Nuke plant safety procedures questioned
By Joy Lee, The China PostTAIPEI, Taiwan -- Emergency measures conducted to handle crises in nuclear power plants do not require the abandonment or destruction of the power plants, the Atomic Energy Council (AEC) said yesterday.
December 10, 2013, 12:25 am TWN
The Legislative Yuan's Education and Culture Committee yesterday visited the First Nuclear Power Plant to observe its ultimate emergency measures, which would be initiated in an emergency situation.
Democratic Progressive Party Legislator Chiu Chih-wei (邱志偉) said that President Ma Ying-jeou's statement that the ultimate emergency measures can destroy the entire nuclear power plant in the event of a meltdown to avoid radiation from contaminating the environment was shocking.
“I hope that this trip will help people understand how the emergency measures work,” said Chiu.
According to Taiwan Power Company (Taipower), there are three key conditions that will cause workers to initiate emergency procedures, including a nuclear reactor losing the ability to pump water, loss of power by electric generators, and a cut-off of power to electric generators during earthquakes and the issuing of tsunami warnings by the Central Weather Bureau.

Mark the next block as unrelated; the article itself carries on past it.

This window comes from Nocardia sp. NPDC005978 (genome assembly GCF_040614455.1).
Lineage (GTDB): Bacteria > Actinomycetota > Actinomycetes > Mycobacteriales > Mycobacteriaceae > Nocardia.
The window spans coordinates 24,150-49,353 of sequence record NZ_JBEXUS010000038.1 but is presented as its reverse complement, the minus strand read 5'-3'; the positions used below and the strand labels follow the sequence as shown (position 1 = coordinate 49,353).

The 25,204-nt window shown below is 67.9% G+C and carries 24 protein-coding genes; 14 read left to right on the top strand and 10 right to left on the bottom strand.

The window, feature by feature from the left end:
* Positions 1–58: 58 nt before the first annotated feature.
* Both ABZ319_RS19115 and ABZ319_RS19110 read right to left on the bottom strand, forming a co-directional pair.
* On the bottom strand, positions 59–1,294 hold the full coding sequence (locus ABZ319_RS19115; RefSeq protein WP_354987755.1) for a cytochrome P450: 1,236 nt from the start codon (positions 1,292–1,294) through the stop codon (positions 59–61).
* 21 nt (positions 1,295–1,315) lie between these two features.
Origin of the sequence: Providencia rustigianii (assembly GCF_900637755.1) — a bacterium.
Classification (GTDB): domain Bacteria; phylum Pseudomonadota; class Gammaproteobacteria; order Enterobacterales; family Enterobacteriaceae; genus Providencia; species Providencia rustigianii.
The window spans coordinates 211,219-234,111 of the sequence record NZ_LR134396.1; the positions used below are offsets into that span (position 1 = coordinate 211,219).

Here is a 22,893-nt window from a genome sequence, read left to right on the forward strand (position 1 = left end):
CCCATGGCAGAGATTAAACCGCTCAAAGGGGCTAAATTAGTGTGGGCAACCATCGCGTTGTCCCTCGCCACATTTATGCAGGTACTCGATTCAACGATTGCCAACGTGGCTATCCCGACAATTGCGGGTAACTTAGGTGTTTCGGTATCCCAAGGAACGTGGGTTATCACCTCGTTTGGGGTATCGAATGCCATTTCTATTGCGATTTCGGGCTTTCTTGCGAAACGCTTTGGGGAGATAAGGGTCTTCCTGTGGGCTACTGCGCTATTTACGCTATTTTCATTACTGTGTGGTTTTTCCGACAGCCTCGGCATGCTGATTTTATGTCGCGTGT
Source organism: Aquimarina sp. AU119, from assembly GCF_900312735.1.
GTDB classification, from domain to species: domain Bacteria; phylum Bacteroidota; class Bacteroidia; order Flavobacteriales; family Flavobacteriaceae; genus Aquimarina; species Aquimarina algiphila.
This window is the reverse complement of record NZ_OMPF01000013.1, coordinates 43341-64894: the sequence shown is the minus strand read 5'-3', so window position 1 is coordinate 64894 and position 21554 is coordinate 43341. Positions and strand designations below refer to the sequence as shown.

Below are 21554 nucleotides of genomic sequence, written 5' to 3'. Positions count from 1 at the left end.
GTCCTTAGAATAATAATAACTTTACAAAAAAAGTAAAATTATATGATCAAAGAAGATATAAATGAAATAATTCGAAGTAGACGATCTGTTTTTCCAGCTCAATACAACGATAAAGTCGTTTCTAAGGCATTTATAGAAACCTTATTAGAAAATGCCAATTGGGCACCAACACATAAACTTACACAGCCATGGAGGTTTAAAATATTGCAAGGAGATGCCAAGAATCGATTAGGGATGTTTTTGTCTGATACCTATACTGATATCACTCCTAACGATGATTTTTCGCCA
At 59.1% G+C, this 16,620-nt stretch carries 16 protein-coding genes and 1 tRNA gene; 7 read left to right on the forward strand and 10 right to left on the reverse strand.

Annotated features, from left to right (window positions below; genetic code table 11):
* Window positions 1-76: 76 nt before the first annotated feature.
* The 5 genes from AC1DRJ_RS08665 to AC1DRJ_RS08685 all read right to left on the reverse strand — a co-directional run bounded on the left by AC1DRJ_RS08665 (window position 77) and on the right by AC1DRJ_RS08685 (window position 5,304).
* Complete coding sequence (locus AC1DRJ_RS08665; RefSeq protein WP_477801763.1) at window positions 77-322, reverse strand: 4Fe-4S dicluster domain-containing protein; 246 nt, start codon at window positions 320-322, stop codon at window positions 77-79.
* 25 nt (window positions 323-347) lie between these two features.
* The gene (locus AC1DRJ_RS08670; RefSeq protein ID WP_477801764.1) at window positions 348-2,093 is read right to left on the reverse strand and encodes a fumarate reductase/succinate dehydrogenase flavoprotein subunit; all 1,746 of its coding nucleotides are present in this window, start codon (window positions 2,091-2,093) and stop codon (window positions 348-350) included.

Taipower said that when one of these three situations takes place, power plant workers will have everything ready within an hour and wait for the supervisor's order to pour either seawater or freshwater into the reactors to prevent them from overheating.
AEC Minister Tsai Chuen-horng (蔡春鴻) said that the public usually considers ultimate emergency measures as abandoning a nuclear power plant, but in fact they are not the same.
“Each nuclear power plant is equipped with a pool containing 100,000 tons of fresh water, and a nuclear reactor can still be used even after water is poured inside,” said Tsai.
“However, if the workers pour seawater inside a nuclear reactor, the salt contained inside the water will destroy the equipment inside the nuclear reactor,” said Tsai. “In this case, the nuclear reactor cannot be used anymore.”
Tsai said that the cooling effect of fresh water and seawater is the same, but the only time sea water would be used is when reserves of fresh water are used up.
Taipower Deputy Manager Chen Pu-tsan (陳布燦) said that destruction of a nuclear power plant when conducting ultimate emergency measures is not a precise notion.
“Even if a nuclear power plant loses the capability to generate electricity after seawater is used to cool the reactor, radiation is still covered by containment buildings, which means that people's health will not be affected,” said Chen.